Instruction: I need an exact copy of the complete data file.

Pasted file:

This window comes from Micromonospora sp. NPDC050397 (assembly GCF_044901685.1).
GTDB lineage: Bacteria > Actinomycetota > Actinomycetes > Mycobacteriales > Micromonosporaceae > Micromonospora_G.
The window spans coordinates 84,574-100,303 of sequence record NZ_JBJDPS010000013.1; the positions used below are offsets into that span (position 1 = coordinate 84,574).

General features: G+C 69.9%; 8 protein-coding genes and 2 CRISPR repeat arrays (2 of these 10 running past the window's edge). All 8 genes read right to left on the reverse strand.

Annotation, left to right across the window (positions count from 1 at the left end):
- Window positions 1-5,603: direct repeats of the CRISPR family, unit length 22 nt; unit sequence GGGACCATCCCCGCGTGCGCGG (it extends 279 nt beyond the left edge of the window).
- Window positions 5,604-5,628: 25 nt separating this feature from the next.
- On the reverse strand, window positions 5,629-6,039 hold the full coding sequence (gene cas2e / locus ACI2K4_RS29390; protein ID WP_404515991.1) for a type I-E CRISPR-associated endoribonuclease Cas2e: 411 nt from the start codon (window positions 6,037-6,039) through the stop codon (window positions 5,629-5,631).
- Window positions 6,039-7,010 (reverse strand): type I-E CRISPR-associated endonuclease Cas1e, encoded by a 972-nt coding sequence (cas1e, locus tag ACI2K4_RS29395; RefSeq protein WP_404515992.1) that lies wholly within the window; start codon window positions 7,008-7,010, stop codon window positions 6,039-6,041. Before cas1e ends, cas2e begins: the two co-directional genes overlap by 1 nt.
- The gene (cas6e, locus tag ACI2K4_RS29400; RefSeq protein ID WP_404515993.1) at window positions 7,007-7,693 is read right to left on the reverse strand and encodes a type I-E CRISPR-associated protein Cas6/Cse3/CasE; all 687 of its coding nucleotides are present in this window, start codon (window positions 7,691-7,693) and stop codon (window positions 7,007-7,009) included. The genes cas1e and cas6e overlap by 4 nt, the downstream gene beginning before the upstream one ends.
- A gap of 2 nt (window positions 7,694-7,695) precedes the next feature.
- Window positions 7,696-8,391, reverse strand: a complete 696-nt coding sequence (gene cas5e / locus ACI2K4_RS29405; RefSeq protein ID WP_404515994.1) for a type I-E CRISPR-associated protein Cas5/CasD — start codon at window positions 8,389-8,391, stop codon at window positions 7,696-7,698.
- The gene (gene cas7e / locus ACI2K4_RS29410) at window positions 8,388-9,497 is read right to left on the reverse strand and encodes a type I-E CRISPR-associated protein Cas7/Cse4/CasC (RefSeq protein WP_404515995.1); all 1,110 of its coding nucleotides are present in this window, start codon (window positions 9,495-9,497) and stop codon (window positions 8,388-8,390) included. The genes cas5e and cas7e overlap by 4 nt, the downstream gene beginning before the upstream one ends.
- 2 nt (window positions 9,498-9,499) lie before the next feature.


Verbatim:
This window comes from Micromonospora sp. NPDC050397 (assembly GCF_044901685.1).
GTDB lineage: Bacteria > Actinomycetota > Actinomycetes > Mycobacteriales > Micromonosporaceae > Micromonospora_G.
The window spans coordinates 84,574-100,303 of sequence record NZ_JBJDPS010000013.1; the positions used below are offsets into that span (position 1 = coordinate 84,574).

General features: G+C 69.9%; 8 protein-coding genes and 2 CRISPR repeat arrays (2 of these 10 running past the window's edge). All 8 genes read right to left on the reverse strand.

Annotation, left to right across the window (positions count from 1 at the left end):
- Window positions 1-5,603: direct repeats of the CRISPR family, unit length 22 nt; unit sequence GGGACCATCCCCGCGTGCGCGG (it extends 279 nt beyond the left edge of the window).
- Window positions 5,604-5,628: 25 nt separating this feature from the next.
- On the reverse strand, window positions 5,629-6,039 hold the full coding sequence (gene cas2e / locus ACI2K4_RS29390; protein ID WP_404515991.1) for a type I-E CRISPR-associated endoribonuclease Cas2e: 411 nt from the start codon (window positions 6,037-6,039) through the stop codon (window positions 5,629-5,631).
- Window positions 6,039-7,010 (reverse strand): type I-E CRISPR-associated endonuclease Cas1e, encoded by a 972-nt coding sequence (cas1e, locus tag ACI2K4_RS29395; RefSeq protein WP_404515992.1) that lies wholly within the window; start codon window positions 7,008-7,010, stop codon window positions 6,039-6,041. Before cas1e ends, cas2e begins: the two co-directional genes overlap by 1 nt.
- The gene (cas6e, locus tag ACI2K4_RS29400; RefSeq protein ID WP_404515993.1) at window positions 7,007-7,693 is read right to left on the reverse strand and encodes a type I-E CRISPR-associated protein Cas6/Cse3/CasE; all 687 of its coding nucleotides are present in this window, start codon (window positions 7,691-7,693) and stop codon (window positions 7,007-7,009) included. The genes cas1e and cas6e overlap by 4 nt, the downstream gene beginning before the upstream one ends.
- A gap of 2 nt (window positions 7,694-7,695) precedes the next feature.
- Window positions 7,696-8,391, reverse strand: a complete 696-nt coding sequence (gene cas5e / locus ACI2K4_RS29405; RefSeq protein ID WP_404515994.1) for a type I-E CRISPR-associated protein Cas5/CasD — start codon at window positions 8,389-8,391, stop codon at window positions 7,696-7,698.
- The gene (gene cas7e / locus ACI2K4_RS29410) at window positions 8,388-9,497 is read right to left on the reverse strand and encodes a type I-E CRISPR-associated protein Cas7/Cse4/CasC (RefSeq protein WP_404515995.1); all 1,110 of its coding nucleotides are present in this window, start codon (window positions 9,495-9,497) and stop codon (window positions 8,388-8,390) included. The genes cas5e and cas7e overlap by 4 nt, the downstream gene beginning before the upstream one ends.
- 2 nt (window positions 9,498-9,499) lie before the next feature.